The I-IV-V Chord Progression
Songwriting is all about choosing the right chords to make your song sound just the way you want it. But you might be surprised to learn that choosing chords at random is not the best way to make a tune sound good. There are standard and not so standard chord progressions that you can use as you write a song and harmonize it.
The single most common chord progression you can learn is the I, IV, V progression. You can hear this progression all over the place in songs of just about any style.
So, what is the I, IV, V progression?
In any key there are a series of different chords that you can create. We often refer to these chords by the note of the scale they are based on. For example, in the key of C, we have the notes C D E F G A and B. The chord that starts with C is called the root chord or the (Roman numeral) I chord since it’s the first note of the scale.
The B chord, is called the II chord since it’s based on the second note of the scale, and so on.
So, in the key of C, the I, IV, V progression refers to the chords C, F and G. Play through these chords in sequence on your guitar so you can get a sense of how it sounds.
Why does this progression sound so good?
Well, first of all, they’re all major chords. If you played a B chord in the key of C, it would be a diminished chord (the D and F are natural in the key of C). In the same way, the II and VI chords (D and A in this example) are minor in the key of C.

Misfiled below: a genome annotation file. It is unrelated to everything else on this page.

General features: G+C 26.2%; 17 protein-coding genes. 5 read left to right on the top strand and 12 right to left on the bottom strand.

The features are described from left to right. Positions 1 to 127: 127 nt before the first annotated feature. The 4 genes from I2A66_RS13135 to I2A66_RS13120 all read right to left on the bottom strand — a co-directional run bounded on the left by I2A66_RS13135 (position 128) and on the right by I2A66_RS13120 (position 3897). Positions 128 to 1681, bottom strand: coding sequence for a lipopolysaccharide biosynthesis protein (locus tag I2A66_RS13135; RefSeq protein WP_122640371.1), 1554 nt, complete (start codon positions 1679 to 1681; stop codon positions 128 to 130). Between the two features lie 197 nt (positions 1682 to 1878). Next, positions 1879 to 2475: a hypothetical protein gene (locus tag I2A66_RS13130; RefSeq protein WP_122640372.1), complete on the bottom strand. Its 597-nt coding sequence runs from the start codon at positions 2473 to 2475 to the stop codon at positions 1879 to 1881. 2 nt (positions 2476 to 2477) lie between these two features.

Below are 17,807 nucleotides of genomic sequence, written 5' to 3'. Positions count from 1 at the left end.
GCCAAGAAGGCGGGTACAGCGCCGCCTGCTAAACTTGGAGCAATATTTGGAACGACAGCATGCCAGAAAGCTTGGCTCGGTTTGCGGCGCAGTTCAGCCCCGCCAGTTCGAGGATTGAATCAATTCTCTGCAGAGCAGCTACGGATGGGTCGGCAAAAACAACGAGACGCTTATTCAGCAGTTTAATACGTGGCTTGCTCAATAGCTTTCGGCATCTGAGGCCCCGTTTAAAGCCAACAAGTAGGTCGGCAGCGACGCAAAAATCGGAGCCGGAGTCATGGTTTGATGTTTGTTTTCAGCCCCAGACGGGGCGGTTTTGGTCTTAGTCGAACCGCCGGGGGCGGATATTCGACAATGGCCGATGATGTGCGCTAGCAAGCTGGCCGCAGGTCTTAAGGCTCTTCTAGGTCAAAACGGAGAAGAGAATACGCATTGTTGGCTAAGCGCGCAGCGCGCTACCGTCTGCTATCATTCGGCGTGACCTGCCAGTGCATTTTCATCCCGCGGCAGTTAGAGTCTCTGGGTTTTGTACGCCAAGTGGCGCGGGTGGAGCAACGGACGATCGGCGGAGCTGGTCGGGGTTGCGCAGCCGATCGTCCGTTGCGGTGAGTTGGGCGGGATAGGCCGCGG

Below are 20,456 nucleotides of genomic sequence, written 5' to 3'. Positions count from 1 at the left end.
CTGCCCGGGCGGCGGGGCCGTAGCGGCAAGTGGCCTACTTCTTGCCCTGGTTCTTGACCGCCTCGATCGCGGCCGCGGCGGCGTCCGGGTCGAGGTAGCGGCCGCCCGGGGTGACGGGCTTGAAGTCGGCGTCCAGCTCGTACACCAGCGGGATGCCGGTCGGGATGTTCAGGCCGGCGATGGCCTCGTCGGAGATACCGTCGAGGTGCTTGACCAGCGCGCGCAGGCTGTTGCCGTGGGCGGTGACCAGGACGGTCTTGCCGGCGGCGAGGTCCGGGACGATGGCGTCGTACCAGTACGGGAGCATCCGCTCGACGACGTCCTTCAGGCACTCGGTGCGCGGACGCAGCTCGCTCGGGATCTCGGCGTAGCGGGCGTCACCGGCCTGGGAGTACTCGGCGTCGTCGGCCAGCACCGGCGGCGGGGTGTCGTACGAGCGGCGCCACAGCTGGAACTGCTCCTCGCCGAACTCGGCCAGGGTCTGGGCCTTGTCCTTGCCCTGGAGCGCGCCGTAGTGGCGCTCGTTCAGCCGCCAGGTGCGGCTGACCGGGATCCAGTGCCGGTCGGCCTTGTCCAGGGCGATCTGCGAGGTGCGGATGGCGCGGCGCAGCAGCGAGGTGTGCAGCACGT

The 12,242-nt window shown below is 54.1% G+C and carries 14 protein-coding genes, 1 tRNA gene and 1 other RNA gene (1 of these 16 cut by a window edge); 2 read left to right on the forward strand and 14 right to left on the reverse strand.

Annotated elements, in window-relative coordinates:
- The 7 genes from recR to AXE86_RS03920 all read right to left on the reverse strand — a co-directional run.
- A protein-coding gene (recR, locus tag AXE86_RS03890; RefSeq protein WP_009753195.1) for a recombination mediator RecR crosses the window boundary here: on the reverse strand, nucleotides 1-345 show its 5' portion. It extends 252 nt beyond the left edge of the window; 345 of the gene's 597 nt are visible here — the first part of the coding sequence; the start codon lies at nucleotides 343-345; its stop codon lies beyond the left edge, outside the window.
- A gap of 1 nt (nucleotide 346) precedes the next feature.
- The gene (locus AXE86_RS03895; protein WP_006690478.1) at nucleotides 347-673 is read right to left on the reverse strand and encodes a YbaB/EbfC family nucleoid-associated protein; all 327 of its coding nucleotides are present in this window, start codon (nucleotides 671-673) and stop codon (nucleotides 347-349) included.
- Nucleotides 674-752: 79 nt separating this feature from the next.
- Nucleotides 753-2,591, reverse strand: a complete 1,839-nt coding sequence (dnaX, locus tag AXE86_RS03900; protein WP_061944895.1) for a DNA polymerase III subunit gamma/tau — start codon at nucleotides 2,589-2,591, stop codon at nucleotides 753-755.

Secondly, the V chord in any key naturally resolves very well back to the root chord. Play a G chord and then a C chord. Can you hear how it just seems to sound “complete” as if the song or passage is done? Try that with the II and VII chords if you like. Not quite as musically satisfying, is it?
You get an even more complete sound by playing the V chord as a 7th chord. Try replacing the G chord in our example with a G7 chord. So you get C, F, G7, C.
You can translate this progression into any key keeping the numbered chords in mind. For example, in the key of G your I, IV, V progression would be G, C, D or D7 and back to G.
Try playing around with these chords and experiment to see which progressions you like the best.